But, as per the Stockholm and Nottingham study’s theory, London is considerably closer to herd immunity than other regions.
Testing by Public Health England has found that around 17.5 per cent of people living in the capital have got antibodies to the disease, meaning their immune system has fought it off already.
This varies wildly across the country, PHE data shows, with around 12 per cent of people exposed in the North West and 10 per cent in the East of England, but fewer than 10 per cent in every other region.
Lowest are the South East and North East, where only around four per cent of people appear to have had the illness already.
Herd immunity has been controversial in the UK because the Government appeared to want to aim for it to stop the coronavirus coming back in the future.
But scientists believe that for this to work for Covid-19, around 60 per cent of people would have to have the virus – about 40million people in the UK.
Currently, the coronavirus appears to have a death rate of around one per cent, suggesting that 400,000 people could have died in the process.
Sir Patrick Vallance, chief scientific adviser to the UK Government, spoke about herd immunity in March as if officials were genuinely considering it as an option.
Public Health England blood testing results show the levels of exposure to Covid-19 vary wildly across the UK, from around 17.5 per cent in London to lower than five per cent of people in the South East and North East
When asked about lockdown on March 13 — Italy was already in lockdown by that point – Sir Patrick said that it was ‘impossible’ for a country to attempt to self-isolate its entire population.
He said: ‘We want to suppress it [the virus], not get rid of it completely, which you can’t do anyway, and also allow enough of us who are going to get mild illness to become immune to this to help with the sort of whole population response which would protect everybody.’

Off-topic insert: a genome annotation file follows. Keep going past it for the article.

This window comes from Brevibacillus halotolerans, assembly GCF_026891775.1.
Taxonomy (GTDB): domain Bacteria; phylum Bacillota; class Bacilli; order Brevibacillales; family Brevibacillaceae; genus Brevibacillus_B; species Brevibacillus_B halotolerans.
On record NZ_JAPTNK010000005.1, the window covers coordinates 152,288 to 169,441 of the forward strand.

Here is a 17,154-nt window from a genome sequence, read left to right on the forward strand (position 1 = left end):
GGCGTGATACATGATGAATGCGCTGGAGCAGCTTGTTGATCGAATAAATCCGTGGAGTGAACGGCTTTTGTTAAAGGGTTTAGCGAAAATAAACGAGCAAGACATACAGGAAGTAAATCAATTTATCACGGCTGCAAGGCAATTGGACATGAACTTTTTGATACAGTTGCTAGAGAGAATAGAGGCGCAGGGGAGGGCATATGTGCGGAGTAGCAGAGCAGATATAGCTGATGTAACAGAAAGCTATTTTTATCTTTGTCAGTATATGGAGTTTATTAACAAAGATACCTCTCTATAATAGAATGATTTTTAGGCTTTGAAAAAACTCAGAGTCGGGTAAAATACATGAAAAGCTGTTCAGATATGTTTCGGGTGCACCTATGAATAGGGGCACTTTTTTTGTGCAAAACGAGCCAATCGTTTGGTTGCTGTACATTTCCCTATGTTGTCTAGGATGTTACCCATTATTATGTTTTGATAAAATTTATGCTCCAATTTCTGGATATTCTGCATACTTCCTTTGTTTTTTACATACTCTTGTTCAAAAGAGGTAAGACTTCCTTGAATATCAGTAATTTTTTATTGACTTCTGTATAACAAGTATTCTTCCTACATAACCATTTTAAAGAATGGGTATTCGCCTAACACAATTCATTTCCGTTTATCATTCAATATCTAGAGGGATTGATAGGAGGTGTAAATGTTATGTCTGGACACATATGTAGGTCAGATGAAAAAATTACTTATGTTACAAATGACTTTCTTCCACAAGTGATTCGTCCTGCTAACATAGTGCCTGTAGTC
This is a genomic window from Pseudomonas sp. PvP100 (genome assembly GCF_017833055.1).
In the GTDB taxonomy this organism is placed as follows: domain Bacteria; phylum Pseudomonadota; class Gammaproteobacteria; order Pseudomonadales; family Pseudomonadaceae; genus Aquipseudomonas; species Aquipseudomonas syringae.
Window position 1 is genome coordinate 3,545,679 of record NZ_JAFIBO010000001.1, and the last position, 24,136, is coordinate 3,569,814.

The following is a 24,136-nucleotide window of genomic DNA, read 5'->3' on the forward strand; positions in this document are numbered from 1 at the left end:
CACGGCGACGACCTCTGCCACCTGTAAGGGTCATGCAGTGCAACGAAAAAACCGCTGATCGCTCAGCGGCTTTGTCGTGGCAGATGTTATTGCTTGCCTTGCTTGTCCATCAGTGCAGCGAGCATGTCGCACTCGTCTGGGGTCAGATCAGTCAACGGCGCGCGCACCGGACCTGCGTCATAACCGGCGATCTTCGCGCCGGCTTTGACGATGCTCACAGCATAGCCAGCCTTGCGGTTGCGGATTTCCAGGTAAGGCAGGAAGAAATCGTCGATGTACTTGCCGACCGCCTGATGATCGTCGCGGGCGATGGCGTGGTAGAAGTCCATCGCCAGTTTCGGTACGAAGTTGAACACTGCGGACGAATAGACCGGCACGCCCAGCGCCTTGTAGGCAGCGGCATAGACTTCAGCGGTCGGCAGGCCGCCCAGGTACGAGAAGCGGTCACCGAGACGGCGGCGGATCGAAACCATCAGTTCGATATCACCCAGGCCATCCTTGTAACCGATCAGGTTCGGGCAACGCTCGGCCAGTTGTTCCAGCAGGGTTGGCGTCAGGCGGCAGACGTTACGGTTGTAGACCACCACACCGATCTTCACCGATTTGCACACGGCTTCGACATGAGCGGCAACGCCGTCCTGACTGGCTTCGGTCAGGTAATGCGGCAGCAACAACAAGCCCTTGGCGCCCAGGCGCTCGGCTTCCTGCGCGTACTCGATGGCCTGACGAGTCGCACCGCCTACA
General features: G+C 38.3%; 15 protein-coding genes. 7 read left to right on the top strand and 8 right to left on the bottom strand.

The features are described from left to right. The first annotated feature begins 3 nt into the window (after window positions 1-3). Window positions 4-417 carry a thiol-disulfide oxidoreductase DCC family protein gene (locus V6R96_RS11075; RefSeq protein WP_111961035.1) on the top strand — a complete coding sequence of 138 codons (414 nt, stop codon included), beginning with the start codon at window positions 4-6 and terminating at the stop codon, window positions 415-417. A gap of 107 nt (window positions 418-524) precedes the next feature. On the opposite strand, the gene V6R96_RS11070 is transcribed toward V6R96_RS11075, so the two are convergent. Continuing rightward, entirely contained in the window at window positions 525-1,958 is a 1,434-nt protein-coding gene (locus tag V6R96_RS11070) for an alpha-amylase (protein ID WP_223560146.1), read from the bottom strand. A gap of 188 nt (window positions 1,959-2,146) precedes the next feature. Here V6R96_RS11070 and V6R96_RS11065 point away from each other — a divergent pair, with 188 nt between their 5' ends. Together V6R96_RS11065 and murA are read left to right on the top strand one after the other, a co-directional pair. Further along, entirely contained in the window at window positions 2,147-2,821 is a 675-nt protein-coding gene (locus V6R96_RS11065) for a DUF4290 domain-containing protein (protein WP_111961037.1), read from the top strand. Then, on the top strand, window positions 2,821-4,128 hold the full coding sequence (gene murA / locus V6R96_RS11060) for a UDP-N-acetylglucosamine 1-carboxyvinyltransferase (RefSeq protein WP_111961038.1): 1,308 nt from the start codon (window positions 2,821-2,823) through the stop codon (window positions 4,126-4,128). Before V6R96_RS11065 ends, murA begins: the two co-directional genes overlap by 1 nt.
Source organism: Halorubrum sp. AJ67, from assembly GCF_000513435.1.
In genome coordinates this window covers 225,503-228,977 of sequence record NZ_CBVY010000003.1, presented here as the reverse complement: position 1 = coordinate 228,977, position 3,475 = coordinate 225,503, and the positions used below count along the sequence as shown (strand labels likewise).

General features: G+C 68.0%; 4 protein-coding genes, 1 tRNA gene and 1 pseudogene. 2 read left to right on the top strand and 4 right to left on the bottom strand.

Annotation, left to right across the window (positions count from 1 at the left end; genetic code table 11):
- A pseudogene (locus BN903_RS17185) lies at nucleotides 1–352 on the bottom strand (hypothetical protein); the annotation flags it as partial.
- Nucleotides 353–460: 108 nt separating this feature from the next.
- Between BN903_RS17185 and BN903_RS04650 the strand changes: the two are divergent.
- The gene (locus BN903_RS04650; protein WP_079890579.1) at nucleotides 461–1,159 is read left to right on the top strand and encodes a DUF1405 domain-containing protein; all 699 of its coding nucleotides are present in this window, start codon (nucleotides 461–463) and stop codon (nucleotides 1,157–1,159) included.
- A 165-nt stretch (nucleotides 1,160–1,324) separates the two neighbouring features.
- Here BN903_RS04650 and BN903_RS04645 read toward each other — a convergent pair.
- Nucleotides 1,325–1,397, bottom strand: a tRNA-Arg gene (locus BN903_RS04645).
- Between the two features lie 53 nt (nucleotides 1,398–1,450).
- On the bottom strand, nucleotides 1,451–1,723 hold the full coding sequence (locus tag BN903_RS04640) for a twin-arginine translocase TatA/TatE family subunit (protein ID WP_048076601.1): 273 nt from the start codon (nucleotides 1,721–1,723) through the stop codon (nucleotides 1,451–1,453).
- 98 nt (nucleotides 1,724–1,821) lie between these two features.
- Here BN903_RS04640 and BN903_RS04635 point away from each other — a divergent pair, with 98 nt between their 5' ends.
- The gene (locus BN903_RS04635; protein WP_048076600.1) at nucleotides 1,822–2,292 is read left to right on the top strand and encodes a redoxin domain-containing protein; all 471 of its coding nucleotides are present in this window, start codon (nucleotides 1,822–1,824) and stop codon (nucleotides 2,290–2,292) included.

Sir Patrick added: ‘We think that this virus is likely to be one that comes back year on year, become like a seasonal virus, and communities will become immune to it, and that’s going to be an important part of controlling this longer term.’
However, public backlash against the plan which would see millions infected and tens or even hundreds of thousands of people die, took herd immunity of the table.
It stopped being mentioned in discussions and 10 Downing Street has denied considering it as a plan ever since.
In a Channel 4 documentary aired earlier this month, Italy’s deputy health minister claimed Boris Johnson had told Italy that he wanted to pursue it.
Pierpaolo Sileri, who is a qualified surgeon and deputy health minister in the Italian government, was diagnosed with the coronavirus himself in mid-March.
He recalled speaking to the country’s prime minister, Giuseppe Conte, who had had a phone call with Boris Johnson on March 13.
Mr Sileri told Dispatches: ‘I spoke with Conte to tell President Conte that I’d tested positive.
‘And he told me that he’d spoken with Boris Johnson and that they’d also talked about the situation in Italy.
‘I remember he said: “He told me that he wants herd immunity”. I remember that after hanging up, I said to myself that I hope Boris Johnson goes for a lockdown.’
The Cabinet Office denied the claims made in the documentary and said: ‘The Government has been very clear that herd immunity has never been our policy or goal.’